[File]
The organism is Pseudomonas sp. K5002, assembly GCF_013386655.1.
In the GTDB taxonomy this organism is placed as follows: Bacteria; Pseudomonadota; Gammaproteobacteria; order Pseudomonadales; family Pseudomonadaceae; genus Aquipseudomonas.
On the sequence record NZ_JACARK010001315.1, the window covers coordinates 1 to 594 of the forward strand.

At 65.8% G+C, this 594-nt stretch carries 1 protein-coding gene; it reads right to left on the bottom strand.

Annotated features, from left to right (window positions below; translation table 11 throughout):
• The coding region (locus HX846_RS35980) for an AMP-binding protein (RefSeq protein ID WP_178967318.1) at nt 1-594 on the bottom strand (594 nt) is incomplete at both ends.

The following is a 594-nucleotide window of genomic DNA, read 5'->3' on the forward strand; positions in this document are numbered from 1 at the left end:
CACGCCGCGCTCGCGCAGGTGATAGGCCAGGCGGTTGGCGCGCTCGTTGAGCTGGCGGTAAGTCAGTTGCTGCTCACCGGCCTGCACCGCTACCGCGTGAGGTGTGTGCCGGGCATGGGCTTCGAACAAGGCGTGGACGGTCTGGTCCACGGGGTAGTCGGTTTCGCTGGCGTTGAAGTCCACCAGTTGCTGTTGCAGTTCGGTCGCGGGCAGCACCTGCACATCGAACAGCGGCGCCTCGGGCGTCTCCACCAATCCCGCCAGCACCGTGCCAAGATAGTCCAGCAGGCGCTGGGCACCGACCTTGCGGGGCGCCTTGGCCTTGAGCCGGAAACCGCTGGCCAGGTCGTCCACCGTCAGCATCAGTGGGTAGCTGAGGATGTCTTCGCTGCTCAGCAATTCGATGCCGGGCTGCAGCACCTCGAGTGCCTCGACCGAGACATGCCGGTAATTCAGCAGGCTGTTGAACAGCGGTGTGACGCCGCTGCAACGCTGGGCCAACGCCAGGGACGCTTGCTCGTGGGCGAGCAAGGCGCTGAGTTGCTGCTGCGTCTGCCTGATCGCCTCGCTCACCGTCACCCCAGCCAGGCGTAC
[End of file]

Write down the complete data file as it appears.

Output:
The organism is Pseudomonas sp. K5002, assembly GCF_013386655.1.
In the GTDB taxonomy this organism is placed as follows: Bacteria; Pseudomonadota; Gammaproteobacteria; order Pseudomonadales; family Pseudomonadaceae; genus Aquipseudomonas.
On the sequence record NZ_JACARK010001315.1, the window covers coordinates 1 to 594 of the forward strand.

At 65.8% G+C, this 594-nt stretch carries 1 protein-coding gene; it reads right to left on the bottom strand.

Annotated features, from left to right (window positions below; translation table 11 throughout):
• The coding region (locus HX846_RS35980) for an AMP-binding protein (RefSeq protein ID WP_178967318.1) at nt 1-594 on the bottom strand (594 nt) is incomplete at both ends.

The following is a 594-nucleotide window of genomic DNA, read 5'->3' on the forward strand; positions in this document are numbered from 1 at the left end:
CACGCCGCGCTCGCGCAGGTGATAGGCCAGGCGGTTGGCGCGCTCGTTGAGCTGGCGGTAAGTCAGTTGCTGCTCACCGGCCTGCACCGCTACCGCGTGAGGTGTGTGCCGGGCATGGGCTTCGAACAAGGCGTGGACGGTCTGGTCCACGGGGTAGTCGGTTTCGCTGGCGTTGAAGTCCACCAGTTGCTGTTGCAGTTCGGTCGCGGGCAGCACCTGCACATCGAACAGCGGCGCCTCGGGCGTCTCCACCAATCCCGCCAGCACCGTGCCAAGATAGTCCAGCAGGCGCTGGGCACCGACCTTGCGGGGCGCCTTGGCCTTGAGCCGGAAACCGCTGGCCAGGTCGTCCACCGTCAGCATCAGTGGGTAGCTGAGGATGTCTTCGCTGCTCAGCAATTCGATGCCGGGCTGCAGCACCTCGAGTGCCTCGACCGAGACATGCCGGTAATTCAGCAGGCTGTTGAACAGCGGTGTGACGCCGCTGCAACGCTGGGCCAACGCCAGGGACGCTTGCTCGTGGGCGAGCAAGGCGCTGAGTTGCTGCTGCGTCTGCCTGATCGCCTCGCTCACCGTCACCCCAGCCAGGCGTAC